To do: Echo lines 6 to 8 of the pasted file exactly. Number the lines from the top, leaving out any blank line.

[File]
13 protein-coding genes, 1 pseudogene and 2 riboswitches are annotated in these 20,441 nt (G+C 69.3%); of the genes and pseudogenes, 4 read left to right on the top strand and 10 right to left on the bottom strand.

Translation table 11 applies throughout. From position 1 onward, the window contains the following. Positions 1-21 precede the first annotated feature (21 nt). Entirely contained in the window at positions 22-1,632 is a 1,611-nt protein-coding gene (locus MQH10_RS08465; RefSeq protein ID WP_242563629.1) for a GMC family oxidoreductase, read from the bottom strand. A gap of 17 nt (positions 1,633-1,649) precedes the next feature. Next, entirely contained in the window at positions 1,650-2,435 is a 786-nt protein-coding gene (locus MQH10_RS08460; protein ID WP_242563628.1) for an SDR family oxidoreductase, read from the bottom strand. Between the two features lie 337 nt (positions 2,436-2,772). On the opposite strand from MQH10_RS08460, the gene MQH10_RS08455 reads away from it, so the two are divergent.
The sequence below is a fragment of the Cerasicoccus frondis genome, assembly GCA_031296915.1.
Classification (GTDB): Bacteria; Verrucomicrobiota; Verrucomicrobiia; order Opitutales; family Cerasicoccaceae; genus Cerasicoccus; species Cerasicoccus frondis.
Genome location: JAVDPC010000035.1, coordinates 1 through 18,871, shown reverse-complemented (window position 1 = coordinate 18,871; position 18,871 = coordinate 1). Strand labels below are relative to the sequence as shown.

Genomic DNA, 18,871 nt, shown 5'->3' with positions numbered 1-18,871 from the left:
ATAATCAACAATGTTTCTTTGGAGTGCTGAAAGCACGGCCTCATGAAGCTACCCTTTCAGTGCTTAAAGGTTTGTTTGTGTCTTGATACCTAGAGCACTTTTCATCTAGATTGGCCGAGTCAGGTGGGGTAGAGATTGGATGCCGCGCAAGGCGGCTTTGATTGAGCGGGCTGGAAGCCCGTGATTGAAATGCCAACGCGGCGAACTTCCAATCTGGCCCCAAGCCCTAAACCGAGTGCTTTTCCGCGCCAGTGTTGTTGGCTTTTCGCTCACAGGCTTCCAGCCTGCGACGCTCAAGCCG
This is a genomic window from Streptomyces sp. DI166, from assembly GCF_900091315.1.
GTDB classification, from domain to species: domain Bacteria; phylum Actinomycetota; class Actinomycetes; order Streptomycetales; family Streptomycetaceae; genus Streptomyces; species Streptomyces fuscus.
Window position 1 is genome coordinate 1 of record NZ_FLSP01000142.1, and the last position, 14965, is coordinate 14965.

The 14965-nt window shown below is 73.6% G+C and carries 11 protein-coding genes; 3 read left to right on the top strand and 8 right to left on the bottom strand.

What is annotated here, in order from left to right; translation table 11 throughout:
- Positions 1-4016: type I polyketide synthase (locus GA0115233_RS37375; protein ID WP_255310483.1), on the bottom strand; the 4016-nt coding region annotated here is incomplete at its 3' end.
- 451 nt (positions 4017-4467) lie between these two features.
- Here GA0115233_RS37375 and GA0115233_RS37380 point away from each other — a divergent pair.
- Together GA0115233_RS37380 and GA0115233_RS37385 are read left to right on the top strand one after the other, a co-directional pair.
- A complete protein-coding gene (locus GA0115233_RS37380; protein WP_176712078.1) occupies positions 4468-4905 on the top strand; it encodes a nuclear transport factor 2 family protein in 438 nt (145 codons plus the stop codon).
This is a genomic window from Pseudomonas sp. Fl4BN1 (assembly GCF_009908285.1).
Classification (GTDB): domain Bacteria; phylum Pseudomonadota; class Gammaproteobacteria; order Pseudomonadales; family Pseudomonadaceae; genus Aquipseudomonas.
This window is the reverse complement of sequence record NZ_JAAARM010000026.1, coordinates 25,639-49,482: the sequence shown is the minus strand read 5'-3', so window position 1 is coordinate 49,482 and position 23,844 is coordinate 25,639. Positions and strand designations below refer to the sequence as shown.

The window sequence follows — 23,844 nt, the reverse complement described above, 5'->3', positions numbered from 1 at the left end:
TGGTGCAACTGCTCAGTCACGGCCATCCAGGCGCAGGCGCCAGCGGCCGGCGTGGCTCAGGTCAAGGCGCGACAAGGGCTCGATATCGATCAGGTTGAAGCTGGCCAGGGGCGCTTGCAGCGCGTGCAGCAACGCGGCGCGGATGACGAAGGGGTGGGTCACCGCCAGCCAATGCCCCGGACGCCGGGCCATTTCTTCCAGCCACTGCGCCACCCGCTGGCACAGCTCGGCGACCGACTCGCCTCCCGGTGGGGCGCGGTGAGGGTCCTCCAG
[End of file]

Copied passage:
Genomic DNA, 18,871 nt, shown 5'->3' with positions numbered 1-18,871 from the left:
ATAATCAACAATGTTTCTTTGGAGTGCTGAAAGCACGGCCTCATGAAGCTACCCTTTCAGTGCTTAAAGGTTTGTTTGTGTCTTGATACCTAGAGCACTTTTCATCTAGATTGGCCGAGTCAGGTGGGGTAGAGATTGGATGCCGCGCAAGGCGGCTTTGATTGAGCGGGCTGGAAGCCCGTGATTGAAATGCCAACGCGGCGAACTTCCAATCTGGCCCCAAGCCCTAAACCGAGTGCTTTTCCGCGCCAGTGTTGTTGGCTTTTCGCTCACAGGCTTCCAGCCTGCGACGCTCAAGCCG
This is a genomic window from Streptomyces sp. DI166, from assembly GCF_900091315.1.